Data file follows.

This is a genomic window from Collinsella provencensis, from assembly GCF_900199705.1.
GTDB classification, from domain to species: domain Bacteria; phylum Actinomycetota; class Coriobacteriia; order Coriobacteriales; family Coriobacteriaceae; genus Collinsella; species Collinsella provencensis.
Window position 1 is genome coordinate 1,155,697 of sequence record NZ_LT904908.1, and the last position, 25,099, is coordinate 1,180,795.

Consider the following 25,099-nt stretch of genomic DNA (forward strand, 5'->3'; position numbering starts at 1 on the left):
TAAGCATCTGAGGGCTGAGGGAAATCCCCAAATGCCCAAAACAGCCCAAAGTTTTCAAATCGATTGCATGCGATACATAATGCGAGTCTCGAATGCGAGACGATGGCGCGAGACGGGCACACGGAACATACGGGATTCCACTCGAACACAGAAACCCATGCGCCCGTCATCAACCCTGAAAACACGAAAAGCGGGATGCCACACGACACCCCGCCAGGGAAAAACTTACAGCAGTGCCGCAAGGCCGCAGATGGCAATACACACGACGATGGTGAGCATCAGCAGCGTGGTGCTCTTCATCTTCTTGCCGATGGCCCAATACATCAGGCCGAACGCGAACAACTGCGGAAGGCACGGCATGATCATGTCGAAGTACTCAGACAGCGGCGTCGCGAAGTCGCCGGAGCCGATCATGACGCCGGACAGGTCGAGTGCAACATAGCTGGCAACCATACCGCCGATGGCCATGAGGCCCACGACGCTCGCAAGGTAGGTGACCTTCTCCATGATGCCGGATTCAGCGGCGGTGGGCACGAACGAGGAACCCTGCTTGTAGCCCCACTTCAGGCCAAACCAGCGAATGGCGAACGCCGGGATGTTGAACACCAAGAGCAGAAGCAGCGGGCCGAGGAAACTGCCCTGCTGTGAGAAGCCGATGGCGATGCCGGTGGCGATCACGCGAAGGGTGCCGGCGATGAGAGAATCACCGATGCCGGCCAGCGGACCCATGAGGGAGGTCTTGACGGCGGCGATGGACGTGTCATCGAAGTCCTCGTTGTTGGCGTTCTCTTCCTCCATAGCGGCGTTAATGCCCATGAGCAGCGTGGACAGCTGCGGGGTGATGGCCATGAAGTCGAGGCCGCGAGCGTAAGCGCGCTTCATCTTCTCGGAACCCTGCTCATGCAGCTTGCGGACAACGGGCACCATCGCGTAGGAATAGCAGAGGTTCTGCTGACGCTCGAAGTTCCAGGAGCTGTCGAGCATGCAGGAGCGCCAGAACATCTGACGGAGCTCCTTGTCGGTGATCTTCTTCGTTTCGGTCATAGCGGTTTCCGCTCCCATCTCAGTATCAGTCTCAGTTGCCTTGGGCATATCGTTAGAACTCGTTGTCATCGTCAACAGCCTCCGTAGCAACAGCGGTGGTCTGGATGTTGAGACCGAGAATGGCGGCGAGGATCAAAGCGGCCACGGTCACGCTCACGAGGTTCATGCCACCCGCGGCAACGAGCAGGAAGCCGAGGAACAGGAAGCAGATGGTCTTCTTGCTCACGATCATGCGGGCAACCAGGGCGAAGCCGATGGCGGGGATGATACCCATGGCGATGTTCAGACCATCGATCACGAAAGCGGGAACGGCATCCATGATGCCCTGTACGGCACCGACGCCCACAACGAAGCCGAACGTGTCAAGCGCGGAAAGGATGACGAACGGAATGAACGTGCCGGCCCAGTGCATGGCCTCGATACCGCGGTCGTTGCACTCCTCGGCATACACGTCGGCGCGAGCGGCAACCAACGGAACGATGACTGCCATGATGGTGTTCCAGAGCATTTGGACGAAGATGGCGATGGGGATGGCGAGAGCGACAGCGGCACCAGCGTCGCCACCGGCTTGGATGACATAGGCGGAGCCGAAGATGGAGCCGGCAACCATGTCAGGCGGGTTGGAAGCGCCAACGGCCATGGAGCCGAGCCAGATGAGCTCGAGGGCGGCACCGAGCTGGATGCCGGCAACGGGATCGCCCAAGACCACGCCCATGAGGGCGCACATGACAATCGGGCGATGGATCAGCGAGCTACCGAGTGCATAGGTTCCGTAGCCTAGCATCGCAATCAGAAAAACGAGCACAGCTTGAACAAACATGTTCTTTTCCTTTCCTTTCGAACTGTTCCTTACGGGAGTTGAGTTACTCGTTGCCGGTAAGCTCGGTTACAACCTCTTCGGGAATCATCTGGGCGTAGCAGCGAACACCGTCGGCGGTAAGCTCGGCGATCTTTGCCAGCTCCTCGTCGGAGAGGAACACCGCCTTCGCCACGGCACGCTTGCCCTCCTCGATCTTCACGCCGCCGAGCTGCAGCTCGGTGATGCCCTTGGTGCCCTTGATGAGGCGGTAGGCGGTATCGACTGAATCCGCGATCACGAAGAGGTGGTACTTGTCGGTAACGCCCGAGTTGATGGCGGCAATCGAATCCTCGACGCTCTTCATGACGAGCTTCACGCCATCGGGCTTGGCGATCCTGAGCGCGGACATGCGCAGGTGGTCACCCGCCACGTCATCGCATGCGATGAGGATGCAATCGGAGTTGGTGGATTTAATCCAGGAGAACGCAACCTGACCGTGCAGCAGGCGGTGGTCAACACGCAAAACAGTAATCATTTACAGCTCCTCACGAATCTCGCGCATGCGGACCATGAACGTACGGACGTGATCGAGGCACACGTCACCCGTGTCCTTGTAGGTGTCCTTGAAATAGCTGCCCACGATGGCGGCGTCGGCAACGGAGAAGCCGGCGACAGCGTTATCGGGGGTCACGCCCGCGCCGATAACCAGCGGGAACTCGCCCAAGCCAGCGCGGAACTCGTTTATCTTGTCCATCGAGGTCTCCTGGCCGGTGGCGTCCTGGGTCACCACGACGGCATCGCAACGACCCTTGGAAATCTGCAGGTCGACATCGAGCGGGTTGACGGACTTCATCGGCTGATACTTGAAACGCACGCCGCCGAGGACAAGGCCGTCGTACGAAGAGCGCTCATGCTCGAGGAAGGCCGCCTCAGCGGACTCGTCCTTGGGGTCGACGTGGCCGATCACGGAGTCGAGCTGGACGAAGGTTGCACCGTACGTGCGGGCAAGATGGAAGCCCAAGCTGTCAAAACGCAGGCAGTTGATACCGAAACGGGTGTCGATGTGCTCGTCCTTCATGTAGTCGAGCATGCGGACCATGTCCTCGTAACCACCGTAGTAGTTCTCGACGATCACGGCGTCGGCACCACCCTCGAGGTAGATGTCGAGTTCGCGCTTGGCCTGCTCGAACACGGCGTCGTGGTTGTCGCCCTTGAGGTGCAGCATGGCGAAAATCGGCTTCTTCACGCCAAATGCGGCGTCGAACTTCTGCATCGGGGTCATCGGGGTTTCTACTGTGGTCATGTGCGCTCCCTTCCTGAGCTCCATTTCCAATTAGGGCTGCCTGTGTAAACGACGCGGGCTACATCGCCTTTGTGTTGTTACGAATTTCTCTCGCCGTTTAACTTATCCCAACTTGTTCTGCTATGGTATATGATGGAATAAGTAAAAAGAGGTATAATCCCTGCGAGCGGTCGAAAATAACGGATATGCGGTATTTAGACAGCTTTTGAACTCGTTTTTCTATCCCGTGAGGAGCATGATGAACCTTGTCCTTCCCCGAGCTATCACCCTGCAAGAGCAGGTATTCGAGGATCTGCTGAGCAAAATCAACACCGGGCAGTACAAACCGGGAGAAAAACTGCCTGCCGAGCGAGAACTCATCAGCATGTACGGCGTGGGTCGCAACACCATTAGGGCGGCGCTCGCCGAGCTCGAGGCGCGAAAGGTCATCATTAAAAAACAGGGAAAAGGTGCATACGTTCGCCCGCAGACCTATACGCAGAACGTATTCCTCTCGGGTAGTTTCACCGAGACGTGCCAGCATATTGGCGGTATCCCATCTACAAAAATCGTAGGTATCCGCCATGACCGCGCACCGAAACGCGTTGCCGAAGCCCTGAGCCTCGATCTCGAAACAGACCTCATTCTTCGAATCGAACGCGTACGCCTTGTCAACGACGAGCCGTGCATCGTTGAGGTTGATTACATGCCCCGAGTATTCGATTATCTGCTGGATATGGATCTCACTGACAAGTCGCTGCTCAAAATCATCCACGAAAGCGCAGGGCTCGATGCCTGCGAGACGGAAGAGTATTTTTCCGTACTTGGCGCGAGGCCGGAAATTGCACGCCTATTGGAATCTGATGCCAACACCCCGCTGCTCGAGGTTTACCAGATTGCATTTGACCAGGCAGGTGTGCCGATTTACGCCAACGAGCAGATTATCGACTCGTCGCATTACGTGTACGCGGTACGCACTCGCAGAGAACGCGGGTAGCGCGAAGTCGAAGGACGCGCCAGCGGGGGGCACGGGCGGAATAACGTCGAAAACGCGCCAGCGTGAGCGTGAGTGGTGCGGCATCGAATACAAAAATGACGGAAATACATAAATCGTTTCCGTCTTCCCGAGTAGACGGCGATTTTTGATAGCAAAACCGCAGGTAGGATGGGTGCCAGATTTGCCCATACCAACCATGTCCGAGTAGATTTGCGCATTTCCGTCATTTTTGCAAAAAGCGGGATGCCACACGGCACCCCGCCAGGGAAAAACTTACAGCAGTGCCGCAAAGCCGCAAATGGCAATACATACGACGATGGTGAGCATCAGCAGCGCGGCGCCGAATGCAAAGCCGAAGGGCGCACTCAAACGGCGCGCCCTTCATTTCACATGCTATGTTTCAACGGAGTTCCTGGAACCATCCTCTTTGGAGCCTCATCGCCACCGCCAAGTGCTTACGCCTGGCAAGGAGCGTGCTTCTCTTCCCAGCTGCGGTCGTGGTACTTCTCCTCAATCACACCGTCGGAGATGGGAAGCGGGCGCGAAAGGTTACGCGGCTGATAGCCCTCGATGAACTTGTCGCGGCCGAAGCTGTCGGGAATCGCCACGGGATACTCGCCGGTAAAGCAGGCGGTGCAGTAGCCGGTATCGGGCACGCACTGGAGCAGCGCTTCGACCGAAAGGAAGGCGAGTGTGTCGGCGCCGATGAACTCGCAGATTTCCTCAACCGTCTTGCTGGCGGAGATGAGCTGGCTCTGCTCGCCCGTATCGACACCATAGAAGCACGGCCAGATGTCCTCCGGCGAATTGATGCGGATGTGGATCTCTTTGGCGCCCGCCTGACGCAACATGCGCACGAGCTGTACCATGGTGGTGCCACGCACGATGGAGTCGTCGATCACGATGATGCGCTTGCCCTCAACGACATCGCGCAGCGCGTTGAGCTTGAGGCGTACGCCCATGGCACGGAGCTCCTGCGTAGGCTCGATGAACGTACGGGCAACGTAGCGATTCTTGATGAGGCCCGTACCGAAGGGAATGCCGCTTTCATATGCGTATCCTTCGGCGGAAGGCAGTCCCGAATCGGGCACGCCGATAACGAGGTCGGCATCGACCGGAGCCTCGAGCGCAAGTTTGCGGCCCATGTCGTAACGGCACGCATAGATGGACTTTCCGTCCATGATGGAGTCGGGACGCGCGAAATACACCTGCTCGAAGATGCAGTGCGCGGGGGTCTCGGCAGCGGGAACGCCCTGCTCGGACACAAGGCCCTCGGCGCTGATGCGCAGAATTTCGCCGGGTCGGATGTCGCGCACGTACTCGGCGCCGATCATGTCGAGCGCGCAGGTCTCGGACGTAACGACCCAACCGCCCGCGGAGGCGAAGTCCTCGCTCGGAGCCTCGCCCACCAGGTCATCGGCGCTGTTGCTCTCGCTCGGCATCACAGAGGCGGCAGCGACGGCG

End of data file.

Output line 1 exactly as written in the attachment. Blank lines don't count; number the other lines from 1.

This is a genomic window from Collinsella provencensis, from assembly GCF_900199705.1.